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Supper Club by Lara Williams

Published: 16 July 2020 (Paperback)

Author: Lara Williams

Published by: Penguin

Genre: Fiction

Length: 272 pages

Reading dates: 4-8 July 2020

Roberta has never felt as though she fits in. She goes to University expecting to find “her people” but finds the people she lives with already seem to have social lives and people they know, and she finds herself on the periphery of what is going on, not really belonging. To help fill her time, she starts to cook, teaching herself spices, textures and flavours.

In her late twenties, she meets Stevie at work, and they become best friends, soon moving in together. Roberta loves cooking for her and together they form the Supper Club, a secret society for hungry women: Women who have had bad experiences with men and sex. Women who are sick of expectations that they should be thinner, smile more and talk less. A place for women to take up space with their bodies. Their gatherings start in a hired restaurant, where the women use discarded food in supermarket bins to create their meals. They offer a vision of debauchery, eating with their hands, mixing up the courses of their meals, drinking and taking drugs, often gorging themselves until they are sick, revelling in the fact there is no judgement.

The thought of a supper club was somehow strange; a formalization of something personal and already weighted. Eating and love had been, throughout my life, irrevocably connected. Fantasies of cooking for a partner. Promises of takeaways ensconced on the couch. My mum fussing in the kitchen while Joan of Arc whined at our feet. Sunday dinner with my aunt. I once heard a big girl in my Philosophy class announce that she was starving. ‘I could eat the world!’ she said, prompting exchanged glances from my peers. But I didn’t think she had a big appetite; I thought she had a big heart. 

Told exclusively from Roberta’s point of view in alternating chapters in both the present (when she is friends with Stevie and involved in supper club) and in the past (at University) she is a character you can’t help but feel sorry for. Her father walked out on her and her mum when she was young. While at University she is raped which she keeps secret and then enters into a relationship with an older man, a member of staff at the University, who treats her badly. Roberta seems happy briefly when she meets Stevie and their relationship is almost like a love story.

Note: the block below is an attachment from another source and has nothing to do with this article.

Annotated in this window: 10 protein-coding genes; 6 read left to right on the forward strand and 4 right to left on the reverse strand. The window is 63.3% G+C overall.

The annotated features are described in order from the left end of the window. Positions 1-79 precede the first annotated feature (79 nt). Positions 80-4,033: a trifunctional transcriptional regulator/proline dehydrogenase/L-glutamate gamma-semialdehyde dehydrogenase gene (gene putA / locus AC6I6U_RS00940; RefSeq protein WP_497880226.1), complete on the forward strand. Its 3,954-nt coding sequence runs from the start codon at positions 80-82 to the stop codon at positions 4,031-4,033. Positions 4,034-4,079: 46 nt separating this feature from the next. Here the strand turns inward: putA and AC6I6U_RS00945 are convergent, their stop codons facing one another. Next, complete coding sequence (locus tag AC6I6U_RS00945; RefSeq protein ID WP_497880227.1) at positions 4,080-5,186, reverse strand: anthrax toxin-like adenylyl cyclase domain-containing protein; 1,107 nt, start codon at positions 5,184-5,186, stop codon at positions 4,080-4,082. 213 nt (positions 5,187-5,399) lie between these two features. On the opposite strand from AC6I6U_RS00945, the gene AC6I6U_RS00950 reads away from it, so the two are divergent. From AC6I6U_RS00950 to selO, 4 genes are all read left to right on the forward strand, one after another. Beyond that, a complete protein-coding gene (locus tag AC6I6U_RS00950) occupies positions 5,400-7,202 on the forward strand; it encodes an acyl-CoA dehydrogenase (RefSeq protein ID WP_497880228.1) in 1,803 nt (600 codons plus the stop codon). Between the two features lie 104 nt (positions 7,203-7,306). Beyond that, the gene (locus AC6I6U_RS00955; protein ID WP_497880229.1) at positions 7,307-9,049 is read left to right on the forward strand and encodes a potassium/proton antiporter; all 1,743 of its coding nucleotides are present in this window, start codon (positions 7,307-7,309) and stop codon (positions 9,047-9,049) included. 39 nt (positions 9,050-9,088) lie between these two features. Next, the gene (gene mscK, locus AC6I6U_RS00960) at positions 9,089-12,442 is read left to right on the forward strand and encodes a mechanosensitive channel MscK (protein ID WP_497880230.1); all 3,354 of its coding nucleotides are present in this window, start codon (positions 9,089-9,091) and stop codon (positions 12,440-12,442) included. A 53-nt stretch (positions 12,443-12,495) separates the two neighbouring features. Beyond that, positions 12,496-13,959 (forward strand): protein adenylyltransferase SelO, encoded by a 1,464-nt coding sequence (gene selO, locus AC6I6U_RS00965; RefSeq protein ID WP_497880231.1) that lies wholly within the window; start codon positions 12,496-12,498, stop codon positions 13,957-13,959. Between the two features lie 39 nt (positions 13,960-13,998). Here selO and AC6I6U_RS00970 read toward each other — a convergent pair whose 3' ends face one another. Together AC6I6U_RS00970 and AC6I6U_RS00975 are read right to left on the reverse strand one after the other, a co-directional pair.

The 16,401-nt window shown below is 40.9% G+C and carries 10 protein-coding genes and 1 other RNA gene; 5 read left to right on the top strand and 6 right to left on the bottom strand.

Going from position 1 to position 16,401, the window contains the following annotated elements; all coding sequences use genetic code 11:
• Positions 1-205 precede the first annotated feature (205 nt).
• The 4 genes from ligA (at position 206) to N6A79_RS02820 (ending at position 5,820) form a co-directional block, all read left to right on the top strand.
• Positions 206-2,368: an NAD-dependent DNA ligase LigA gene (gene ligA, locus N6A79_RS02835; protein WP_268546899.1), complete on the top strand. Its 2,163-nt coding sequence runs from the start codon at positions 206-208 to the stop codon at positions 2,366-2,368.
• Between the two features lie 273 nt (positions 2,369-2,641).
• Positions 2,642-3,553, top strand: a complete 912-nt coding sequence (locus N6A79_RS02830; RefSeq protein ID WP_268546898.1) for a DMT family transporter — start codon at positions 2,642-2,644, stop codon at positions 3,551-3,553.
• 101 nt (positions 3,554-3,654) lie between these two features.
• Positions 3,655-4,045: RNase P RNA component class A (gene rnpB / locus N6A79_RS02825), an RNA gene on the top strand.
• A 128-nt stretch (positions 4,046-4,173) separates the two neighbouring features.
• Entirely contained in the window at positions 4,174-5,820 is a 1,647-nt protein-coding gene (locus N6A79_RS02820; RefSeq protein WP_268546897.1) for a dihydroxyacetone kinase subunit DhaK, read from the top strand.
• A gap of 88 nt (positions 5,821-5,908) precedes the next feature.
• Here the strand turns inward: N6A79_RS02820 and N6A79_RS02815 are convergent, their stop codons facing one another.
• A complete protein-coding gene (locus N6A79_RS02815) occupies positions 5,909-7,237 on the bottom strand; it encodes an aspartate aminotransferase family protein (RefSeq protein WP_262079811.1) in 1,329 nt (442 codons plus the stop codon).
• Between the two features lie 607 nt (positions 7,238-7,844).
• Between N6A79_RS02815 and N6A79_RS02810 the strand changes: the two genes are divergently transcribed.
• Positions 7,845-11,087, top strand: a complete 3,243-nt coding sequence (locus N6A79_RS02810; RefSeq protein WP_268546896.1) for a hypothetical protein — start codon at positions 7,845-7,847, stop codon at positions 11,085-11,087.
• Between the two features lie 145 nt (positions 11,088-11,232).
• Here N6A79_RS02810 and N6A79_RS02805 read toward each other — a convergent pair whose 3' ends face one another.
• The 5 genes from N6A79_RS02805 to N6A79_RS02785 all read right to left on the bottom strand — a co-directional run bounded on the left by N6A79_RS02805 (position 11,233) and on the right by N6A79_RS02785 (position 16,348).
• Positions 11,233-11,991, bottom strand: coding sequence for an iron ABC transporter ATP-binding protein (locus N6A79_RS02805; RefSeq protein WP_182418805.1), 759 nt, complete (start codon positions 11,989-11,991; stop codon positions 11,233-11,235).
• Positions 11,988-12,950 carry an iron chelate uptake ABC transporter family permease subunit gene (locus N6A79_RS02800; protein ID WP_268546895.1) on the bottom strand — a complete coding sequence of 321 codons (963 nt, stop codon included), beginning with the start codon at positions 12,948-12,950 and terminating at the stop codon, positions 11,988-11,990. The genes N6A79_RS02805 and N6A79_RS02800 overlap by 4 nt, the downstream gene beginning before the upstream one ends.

The descriptions of food are to die for – some of the chapters start with a description of how to make a particular food. They linger over the processes involved and I found these almost sensual and definitely mouth-watering – who’d of thought the art of caramelising onions would be so captivating?

I enjoyed this, but it also made me feel sad. Roberta only seems truly happy for such a short time in the book and I’m not sure I really liked any of the characters that much. With strong feminist themes running through Supper Club, some of the writing and observations are wonderful. Williams is a talented writer and I look forward to what she does next.

Many thanks to Rosie at Penguin for the Netgalley copy and for inviting me on the blog tour. You can check out the other bloggers who are shouting about this book below

About the author

Lara Williams

Lara Williams is the author of the short story collection Treats, which was shortlisted for the Republic of Consciousness Prize, the Edinburgh First Book Award and the Saboteur Awards and longlisted for the Edge Hill Short Story Prize. Her debut novel Supper Club has been translated into five languages, won the Guardian ‘Not the Booker’ Prize and was listed as a Book of the Year 2019 by TIME, Vogue and other publications. Lara Williams lives in Manchester and is a contributor to the Guardian, Independent, Times Literary Supplement, Vice, Dazed and others.

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